Hakkasan, Mayfair

Rachel Seed navigates the mean streets of Mayfair to visit the second London outpost of Hakkasan.

The first time I visited Hakkasan, shortly after it first opened just over a decade ago, I nearly left before I’d even arrived. I spent a good 15 minutes scouring the grotty, urine-soaked back alleys around Tottenham Court Road seeking the entrance to this hot, new, lauded restaurant (as it was already, with a mere two months of trading under its belt) before finally stumbling across its entrance. There is no such problem with the second London outpost of this Cantonese fine dining eatery. Its location in the heart of Mayfair really doesn’t get more salubrious, opposite some of London’s smartest boutiques on Bruton Street.

The exterior is the usual understated, barely sign-posted affair – that ‘if you have to ask what and who’s inside, you shouldn’t come in’ sort of feel. As we pushed through the doors, we were hit with wafts of the Hakkasan signature scent (if there is such a thing – there should be) and were greeted by the couture-draped hosts/part-time supermodels.

Alan Yau was the creative mind behind the original eatery, and the chain (as it is now) has been taken over by investors in Abu Dhabi. Despite Yau’s departure, its new owners are admirably continuing to uphold his high standards. The new Hakkasan boasts two floors of eating: upstairs is more canteen-like, with shared tables and – albeit obscured through the ornate wooden panels – views onto the street, with none of the subdued lighting and sultriness of the original. However, descend the stairs into the basement and you’re back into true Hakkasan territory. The upstairs was packed, probably with tourists who’d rather be able to see out and remind themselves that they are, indeed, in London, rather than one of Hakkasan’s other restaurants in Miami or Abu Dhabi.

However, those who want to experience Hakkasan as it should be should ask for a table downstairs, with its low lighting, wooden dividing screens, glinting black lacquer surfaces and intimate banquettes. Even though we were there bang-on opening time on a weekday, the restaurant was already busy and the clientele was as glamorous as the place itself.

Across from us was a minimally made-up supermodel wearing the largest watch her skinny wrist could support, sipping signature cocktail after cocktail while her Blackberry-obsessed Russian boyfriend checked his emails and ignored the beauty before him. To our side was a table of wealthy Chinese tourists who could barely squeeze their collection of high-end shopping bags under the table – a pit-stop, no doubt, before the spending continued well into the afternoon. A sedate and effortlessly stylish John Rocha was sitting nearby, and by the time we left the restaurant it was full with more of the same.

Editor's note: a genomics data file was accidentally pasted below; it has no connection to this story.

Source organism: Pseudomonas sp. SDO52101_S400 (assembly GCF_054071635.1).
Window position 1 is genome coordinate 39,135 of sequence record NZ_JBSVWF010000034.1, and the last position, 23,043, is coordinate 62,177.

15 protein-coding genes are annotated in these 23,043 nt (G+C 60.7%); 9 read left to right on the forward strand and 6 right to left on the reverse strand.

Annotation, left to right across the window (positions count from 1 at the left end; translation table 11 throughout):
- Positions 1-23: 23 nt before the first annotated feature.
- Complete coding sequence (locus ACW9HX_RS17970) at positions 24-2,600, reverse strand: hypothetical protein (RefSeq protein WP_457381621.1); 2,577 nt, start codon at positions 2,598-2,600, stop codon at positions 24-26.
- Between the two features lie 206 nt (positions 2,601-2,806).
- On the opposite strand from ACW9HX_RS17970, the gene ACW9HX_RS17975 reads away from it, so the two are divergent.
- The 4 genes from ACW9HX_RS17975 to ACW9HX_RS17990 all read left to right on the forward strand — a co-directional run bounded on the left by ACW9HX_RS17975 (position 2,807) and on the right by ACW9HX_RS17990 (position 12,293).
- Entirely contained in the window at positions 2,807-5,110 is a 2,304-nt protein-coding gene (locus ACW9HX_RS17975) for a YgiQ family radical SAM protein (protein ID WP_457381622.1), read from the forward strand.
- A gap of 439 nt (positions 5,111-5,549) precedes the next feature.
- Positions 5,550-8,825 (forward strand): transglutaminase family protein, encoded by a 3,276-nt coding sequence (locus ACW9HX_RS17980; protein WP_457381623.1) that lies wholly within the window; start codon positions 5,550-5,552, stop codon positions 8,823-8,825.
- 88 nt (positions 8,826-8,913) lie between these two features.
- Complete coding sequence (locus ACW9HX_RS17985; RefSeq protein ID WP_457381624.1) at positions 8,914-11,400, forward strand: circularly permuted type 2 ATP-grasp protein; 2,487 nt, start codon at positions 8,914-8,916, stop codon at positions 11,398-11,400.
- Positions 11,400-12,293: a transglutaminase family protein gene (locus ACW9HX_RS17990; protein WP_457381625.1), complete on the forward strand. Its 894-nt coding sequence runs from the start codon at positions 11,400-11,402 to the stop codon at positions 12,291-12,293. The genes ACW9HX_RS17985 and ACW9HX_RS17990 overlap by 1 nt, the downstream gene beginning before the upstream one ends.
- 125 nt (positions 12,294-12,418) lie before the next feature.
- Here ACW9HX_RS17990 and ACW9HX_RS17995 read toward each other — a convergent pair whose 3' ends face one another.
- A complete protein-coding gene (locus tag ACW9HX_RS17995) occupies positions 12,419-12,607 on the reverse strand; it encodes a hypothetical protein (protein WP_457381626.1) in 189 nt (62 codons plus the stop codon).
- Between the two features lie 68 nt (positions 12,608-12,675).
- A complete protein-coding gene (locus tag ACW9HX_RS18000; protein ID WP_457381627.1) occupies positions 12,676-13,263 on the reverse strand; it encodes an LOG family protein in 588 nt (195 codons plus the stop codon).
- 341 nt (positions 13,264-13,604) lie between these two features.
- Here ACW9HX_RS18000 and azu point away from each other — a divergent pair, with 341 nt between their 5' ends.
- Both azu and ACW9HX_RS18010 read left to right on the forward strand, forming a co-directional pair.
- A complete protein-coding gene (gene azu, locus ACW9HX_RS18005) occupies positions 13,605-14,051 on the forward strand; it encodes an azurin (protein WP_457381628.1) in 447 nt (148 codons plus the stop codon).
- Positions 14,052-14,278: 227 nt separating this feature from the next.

Once I’d finished perusing my fellow diners, I settled in and took my time over the menu. I had to repeatedly ask our patient waiter for more time – the menu is enormous, and authentic – and I wanted to take it all in before regrettably narrowing down my choices. Had we been there for dinner, rather than lunch, the proceedings would have taken even longer as the cocktail list is almost as long as the food menu and just as tempting, with simple classics given a Hakkasan twist. From a lychee martini to the infinitely more complicated Walking Budda, with rum, tamarillo fruit, dried plum, dates, sake peach liqueurs and apricot juice.

There is an abundance of luxury ingredients featured throughout Tong Chee Hwee’s menu and, if you are willing to remortgage your second home, you can get find pretty much any foodie luxury your heart desires here: abalone, crab, lobster, truffle, wagyu, caviar. Our prawn balls filled with molten foie gras were, admittedly, incredible, but it was the simple stuff that stole my heart. The braised pork belly in double fermented soy sauce was toothsome and unctuous. However, it was the aubergine and tofu clay pot that was the unexpected wow dish of the meal. The slow-cooked aubergine and delicate silky tofu (why can I never cook it like this?) in a black bean sauce burst with flavour and sizzled tantalisingly on the sides of the dish. Even a meat lover like me felt that nothing was lacking – I loved this dish. And would go back for this alone. Our side dish of garlic shoots was fresh and simple and rounded off the meal perfectly, along with the steamed rice to make sure we didn’t miss a single finger-licking drop of the incredible sauces. Despite having no room for pud – and we thought we’d ordered modestly – we shared a fabulously refreshing jasmine tea and apricot sorbet, which cleansed the palate beautifully.

London’s second Hakkasan is a slick operation: the food is faultless (though, at times, over-priced); the design is fabulous; the staff, in their Diane von Furstenburg-designed clobber, are charming – just the right side of friendly, and they certainly know their stuff. Not only have the new owners done the original justice but they have, in my opinion, taken it to another level. Yes, it’s expensive – £10 for a side dish is expensive whatever you’re earning – but boy is it worth it.
+DETAILS
Hakkasan Mayfair, 17 Bruton Street, London, W1J 6QB
Tel: 0207 907 1888
www.hakkasan.com

© | Resource-Magazine | 2017

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